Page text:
Finance expert urges ‘holistic approach’ to curtail thriving currency exchange in parallel market
By Yared Nigussie
A financial expert urged the government to implement a holistic approach to control the thriving foreign exchange in the parallel market.
Reports claim that the gap between Ethiopian currency’s official and parallel-market exchange rates widened. The Birr traded as high as 116 a dollar on the parallel market (commonly known as black market), while the official rate remained at 52.5 Birr.
“One fits all way will not be the solution to solve the problem,” Sewale Abate (PhD), Finance and Investment Expert, told Origins Business.
Usually the foreign currency exchange rate will be set by floating exchange rate, which relies on the foreign currency market based on supply and demand relative to other currencies. But Ethiopia’s case is unique—it has been decided so far by the rate of the National Bank of Ethiopia (NBE).
“NBE’s decision to take 70% of the foreign currency generated by local banks caused a reduction of the supply-side of foreign currency in the market,” Sewale said. “Whenever the supply of foreign currency declines it’s obvious that the demand for it will increase,” he said.
The finance expert listed out a set of reasons attributed to thriving parallel market exchange in the market.
“Firstly, people who need foreign currency (mostly US Dollar) for scholarships, medical and other purposes are forced to prefer the informal market due to the shortage in the formal sector,” as he puts it. “The informal sector will increase its profit margin as demand balloons.”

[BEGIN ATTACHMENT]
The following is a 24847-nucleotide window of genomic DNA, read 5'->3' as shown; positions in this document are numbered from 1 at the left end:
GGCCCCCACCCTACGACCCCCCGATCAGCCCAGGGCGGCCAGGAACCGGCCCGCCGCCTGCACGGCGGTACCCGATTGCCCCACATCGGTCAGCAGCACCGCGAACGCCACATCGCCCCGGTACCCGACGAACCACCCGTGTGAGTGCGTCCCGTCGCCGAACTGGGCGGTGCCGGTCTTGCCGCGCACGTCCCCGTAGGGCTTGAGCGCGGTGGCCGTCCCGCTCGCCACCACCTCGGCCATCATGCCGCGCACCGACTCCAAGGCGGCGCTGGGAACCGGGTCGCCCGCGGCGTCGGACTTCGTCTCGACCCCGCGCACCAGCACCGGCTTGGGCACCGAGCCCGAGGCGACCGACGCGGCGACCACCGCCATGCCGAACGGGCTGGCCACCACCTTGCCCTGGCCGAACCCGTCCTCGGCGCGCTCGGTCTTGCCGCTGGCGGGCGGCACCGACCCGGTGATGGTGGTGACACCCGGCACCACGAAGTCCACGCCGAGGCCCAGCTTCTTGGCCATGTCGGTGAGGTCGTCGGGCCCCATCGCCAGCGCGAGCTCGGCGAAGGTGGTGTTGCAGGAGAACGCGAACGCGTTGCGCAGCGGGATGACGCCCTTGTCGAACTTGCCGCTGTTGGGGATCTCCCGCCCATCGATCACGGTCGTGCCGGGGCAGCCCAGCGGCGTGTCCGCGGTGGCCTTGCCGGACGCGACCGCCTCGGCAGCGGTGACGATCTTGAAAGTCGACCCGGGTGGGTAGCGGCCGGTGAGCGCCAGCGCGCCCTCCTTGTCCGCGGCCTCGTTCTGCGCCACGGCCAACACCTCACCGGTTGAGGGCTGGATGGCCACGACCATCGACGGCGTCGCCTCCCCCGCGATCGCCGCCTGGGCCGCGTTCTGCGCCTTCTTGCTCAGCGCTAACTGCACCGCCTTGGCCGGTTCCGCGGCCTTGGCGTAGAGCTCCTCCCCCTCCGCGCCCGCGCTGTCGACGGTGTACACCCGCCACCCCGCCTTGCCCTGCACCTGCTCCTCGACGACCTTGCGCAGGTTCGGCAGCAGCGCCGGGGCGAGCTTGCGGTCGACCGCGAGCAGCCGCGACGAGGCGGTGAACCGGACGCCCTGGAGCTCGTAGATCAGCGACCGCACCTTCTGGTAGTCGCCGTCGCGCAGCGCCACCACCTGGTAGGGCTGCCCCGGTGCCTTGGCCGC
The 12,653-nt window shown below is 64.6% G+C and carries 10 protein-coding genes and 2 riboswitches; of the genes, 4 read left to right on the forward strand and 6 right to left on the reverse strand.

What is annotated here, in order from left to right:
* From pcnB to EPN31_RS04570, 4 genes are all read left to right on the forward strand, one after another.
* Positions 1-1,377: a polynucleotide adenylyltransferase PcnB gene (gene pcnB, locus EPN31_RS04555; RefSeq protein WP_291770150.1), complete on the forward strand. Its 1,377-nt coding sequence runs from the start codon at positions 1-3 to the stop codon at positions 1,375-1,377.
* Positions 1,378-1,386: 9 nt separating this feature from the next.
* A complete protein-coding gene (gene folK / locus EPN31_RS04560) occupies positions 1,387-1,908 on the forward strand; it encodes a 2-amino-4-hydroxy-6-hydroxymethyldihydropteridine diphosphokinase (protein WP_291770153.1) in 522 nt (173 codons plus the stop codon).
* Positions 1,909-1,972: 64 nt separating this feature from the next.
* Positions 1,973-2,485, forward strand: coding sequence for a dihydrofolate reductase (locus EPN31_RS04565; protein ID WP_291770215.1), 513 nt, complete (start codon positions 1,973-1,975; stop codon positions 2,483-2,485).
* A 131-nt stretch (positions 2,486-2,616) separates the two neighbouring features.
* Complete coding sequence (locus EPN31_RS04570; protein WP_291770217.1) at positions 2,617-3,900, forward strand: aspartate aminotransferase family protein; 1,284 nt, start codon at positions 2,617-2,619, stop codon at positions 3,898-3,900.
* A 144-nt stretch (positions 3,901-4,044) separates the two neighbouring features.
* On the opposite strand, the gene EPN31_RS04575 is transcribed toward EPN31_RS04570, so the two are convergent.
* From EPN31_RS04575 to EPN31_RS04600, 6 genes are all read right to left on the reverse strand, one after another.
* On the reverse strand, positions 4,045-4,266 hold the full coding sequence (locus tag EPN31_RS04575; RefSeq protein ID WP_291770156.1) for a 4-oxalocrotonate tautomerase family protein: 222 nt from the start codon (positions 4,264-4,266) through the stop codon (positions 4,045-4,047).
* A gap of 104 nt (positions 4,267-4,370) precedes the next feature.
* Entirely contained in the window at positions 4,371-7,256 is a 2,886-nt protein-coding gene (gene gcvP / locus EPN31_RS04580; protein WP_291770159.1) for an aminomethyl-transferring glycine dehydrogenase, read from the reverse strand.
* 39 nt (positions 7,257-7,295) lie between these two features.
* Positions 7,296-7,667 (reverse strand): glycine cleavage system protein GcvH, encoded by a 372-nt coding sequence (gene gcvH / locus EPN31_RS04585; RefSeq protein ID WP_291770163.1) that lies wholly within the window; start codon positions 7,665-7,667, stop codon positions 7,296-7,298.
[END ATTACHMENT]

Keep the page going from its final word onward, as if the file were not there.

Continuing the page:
The economy generates foreign currency from exports, remittances, and exchanges from foreign nationals, among others. Local banks get only 30% of this amount— a factor that worsen the currency crunch, he said.
“Secondly, vehicle market places are mushrooming in Addis Abeba. These markets are eager to secure foreign currency to import cars, and they prefer the parallel market to collect foreign currency,” said Sewale. At the same time vehicles price is increasing alarmingly due to the soaring dollar price in the parallel market.
Suzuki Dzire automobile, which previously sold for 1 million Birr has now reached 2.3 to 2.4 million Birr, a rate registered over 100% increment and this factor as well, is emanated from the foreign currency widening gap in the market, as Sewale puts it.
“We’re also experiencing a soaring inflation in our life partly because of the exchange rates widening gap,” he said.
Not only the informal sector but also the formal sector has its own glitches in a view of Sewale.
“Reports claim that anyone has to pay to get a foreign currency though opening Letter of Credit (LC) in banks,” he said, adding that, “Management teams in the formal sector has their own slice in worsening the problem.”
“If you are an importer and need to get $100,000, you have to pay the difference of the formal and informal exchange amount—which is a bribe by itself,” he further explained. “Both formal and informal sectors have their own share in worsening the problem.”
He recommends a genuine (practical) import-substitution strategy to be implemented by the government and increasing export commodities to garner more foreign exchange as way outs.
“The foreign currency generated by the market should be left for the market,” he further recommends. “The government should revise the 70-30% exchange rate rule along with altering the exchange rate to the market system”.
Dr. Sewale hopes that when foreign financial institutions start working in Ethiopia, the foreign currency exchange rate will be market-led. He believes that the society should prefer to conduct exchanges in the formal market because the informal market exacerbates current inflation.
Mainly, the law enforcement authorities should take a viable and systematic measure instead of intermittent campaigns, he explained. He further sees increasing the foreign currency deposit of the country through plans and policy instruments as a solution, which will have in turn a role in stabilizing the inflation.